Recently, I've been alternating between two courses:
This course provides an introduction to human-centered design through a series of small user interface development projects covering usability topics such as efficiency vs. learnability, walk up and use systems, the habit loop, and information foraging. Projects will begin with reviewing a relevant model of human behavior. Each project will then provide an opportunity to explore how to apply that model in the design of a new user interface. Prerequisite: CSE 131.
I find this course interesting in part because we do user testing via an online community of workers (Mechanical Turk). We have the opportunity to explore and try to understand user behavior with some known models of human behavior and then use those insights to improve our user interfaces. Some students find it daunting at first, but most finish the semester feeling confident that they can use user testing to improve a user interface.
An introduction to user centered design processes. The course covers a variety of HCI techniques for use at different stages in the software development cycle, including techniques that can be used with and without users. Students will gain experience using these techniques through in-class exercises and then apply them in greater depth through a semester long interface development project. Students who enroll in this course are expected to be comfortable with building user interfaces in at least one framework and be willing to learn whatever framework is most appropriate for their project. Over the course of the semester, students will be expected to present their interface evaluation results through written reports and in class presentations. Prerequisites:3xxS or 4xxS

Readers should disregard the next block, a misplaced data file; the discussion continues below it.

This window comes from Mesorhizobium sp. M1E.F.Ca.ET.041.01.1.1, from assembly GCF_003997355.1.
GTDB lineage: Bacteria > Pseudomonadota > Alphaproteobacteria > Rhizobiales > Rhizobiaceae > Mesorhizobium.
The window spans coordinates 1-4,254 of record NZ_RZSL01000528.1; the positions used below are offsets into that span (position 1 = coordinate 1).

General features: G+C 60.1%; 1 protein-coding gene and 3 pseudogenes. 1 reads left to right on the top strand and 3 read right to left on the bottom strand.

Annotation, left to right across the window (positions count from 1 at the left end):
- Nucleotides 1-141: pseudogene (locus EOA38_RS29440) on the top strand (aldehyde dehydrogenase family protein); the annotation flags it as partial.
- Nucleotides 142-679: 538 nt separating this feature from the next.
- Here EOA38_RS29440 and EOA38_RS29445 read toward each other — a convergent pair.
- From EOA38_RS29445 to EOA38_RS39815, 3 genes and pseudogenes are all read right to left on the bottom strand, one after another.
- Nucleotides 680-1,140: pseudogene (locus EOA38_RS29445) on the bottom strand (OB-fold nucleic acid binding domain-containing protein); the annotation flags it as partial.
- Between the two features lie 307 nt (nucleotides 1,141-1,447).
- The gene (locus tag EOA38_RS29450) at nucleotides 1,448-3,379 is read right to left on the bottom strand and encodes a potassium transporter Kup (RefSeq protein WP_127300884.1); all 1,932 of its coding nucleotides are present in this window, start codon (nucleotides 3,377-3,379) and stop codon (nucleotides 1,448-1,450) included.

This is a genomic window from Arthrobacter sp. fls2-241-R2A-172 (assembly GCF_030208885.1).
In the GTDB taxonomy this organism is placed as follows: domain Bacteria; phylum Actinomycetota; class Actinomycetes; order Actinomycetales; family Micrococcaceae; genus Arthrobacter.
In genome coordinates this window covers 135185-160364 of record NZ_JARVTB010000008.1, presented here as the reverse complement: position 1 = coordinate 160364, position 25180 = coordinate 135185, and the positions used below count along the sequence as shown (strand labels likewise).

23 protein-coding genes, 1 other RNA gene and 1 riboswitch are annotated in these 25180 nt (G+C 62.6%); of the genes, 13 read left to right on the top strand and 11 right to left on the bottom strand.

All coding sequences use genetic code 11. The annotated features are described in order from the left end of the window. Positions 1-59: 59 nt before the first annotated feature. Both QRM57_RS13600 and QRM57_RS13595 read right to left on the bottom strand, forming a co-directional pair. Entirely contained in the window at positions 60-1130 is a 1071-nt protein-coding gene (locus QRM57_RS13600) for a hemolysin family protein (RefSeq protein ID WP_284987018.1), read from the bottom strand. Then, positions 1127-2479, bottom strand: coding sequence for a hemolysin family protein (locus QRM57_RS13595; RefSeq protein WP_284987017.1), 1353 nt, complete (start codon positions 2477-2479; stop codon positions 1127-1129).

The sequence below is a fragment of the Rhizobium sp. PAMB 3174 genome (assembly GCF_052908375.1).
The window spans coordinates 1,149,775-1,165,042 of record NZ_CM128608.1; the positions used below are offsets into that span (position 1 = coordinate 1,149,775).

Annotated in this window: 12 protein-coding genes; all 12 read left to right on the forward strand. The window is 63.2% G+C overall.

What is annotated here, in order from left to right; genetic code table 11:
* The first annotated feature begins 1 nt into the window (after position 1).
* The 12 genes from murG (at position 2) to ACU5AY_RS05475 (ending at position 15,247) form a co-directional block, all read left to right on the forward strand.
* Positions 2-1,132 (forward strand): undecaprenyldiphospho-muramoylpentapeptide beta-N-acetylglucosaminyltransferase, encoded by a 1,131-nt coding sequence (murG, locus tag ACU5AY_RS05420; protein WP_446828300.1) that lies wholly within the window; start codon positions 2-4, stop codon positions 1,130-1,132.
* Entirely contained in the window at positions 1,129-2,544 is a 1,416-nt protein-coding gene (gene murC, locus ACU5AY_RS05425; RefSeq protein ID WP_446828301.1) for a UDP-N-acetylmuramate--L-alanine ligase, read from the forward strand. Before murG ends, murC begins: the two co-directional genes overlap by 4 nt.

I enjoy this course because we have the opportunity to take design projects from the early idea stage and refine it through low-fidelity prototypes, before creating a running high-fidelity prototype. Along the way, we get to try out a wide variety of user-centered design tools and methods.